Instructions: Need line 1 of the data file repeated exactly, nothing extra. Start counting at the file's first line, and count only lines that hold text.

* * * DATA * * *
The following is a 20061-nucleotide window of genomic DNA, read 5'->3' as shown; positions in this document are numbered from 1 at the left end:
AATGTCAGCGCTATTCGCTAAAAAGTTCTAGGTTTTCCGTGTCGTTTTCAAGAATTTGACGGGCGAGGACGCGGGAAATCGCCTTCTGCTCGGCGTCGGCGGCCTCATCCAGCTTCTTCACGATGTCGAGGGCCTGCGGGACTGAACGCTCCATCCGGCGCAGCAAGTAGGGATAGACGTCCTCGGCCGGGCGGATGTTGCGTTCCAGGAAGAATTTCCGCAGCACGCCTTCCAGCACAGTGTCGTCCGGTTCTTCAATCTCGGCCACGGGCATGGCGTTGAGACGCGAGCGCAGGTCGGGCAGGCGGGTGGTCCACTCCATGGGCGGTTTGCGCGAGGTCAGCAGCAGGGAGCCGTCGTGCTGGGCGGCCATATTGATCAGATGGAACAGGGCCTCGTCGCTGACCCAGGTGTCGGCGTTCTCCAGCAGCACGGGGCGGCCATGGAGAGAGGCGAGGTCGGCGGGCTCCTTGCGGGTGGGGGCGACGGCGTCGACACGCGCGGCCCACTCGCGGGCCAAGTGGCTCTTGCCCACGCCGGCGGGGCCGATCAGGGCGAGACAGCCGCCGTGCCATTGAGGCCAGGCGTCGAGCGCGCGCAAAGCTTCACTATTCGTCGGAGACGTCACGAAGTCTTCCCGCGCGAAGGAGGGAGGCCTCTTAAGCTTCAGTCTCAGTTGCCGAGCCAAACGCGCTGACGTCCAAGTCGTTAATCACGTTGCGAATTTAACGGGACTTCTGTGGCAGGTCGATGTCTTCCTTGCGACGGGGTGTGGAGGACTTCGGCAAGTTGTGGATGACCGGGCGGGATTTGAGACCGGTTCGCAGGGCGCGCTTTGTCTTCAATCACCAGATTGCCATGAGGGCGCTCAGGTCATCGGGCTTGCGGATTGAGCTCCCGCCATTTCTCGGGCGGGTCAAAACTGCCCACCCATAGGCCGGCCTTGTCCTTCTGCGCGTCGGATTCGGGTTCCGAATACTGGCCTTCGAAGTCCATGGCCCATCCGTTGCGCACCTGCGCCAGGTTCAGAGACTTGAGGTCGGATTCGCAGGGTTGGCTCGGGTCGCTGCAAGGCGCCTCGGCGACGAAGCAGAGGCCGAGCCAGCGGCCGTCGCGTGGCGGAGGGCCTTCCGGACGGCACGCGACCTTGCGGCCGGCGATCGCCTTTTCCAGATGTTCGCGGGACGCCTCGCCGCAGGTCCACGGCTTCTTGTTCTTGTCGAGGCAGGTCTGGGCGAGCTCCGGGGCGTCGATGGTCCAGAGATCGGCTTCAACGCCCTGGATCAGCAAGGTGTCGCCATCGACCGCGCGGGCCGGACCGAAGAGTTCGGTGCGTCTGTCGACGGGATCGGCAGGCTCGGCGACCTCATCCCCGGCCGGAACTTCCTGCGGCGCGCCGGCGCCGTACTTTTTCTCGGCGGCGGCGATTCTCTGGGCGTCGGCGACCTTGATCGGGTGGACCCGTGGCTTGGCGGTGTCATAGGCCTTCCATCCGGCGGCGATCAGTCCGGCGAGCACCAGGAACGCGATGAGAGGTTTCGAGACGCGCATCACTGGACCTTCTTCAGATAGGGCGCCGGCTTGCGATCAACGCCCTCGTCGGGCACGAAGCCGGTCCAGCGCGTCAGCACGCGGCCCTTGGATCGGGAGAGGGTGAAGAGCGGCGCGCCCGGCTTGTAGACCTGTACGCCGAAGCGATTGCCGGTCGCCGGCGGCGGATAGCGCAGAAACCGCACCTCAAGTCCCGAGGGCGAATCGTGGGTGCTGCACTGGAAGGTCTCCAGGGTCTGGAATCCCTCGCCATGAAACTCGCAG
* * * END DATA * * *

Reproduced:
The following is a 20061-nucleotide window of genomic DNA, read 5'->3' as shown; positions in this document are numbered from 1 at the left end: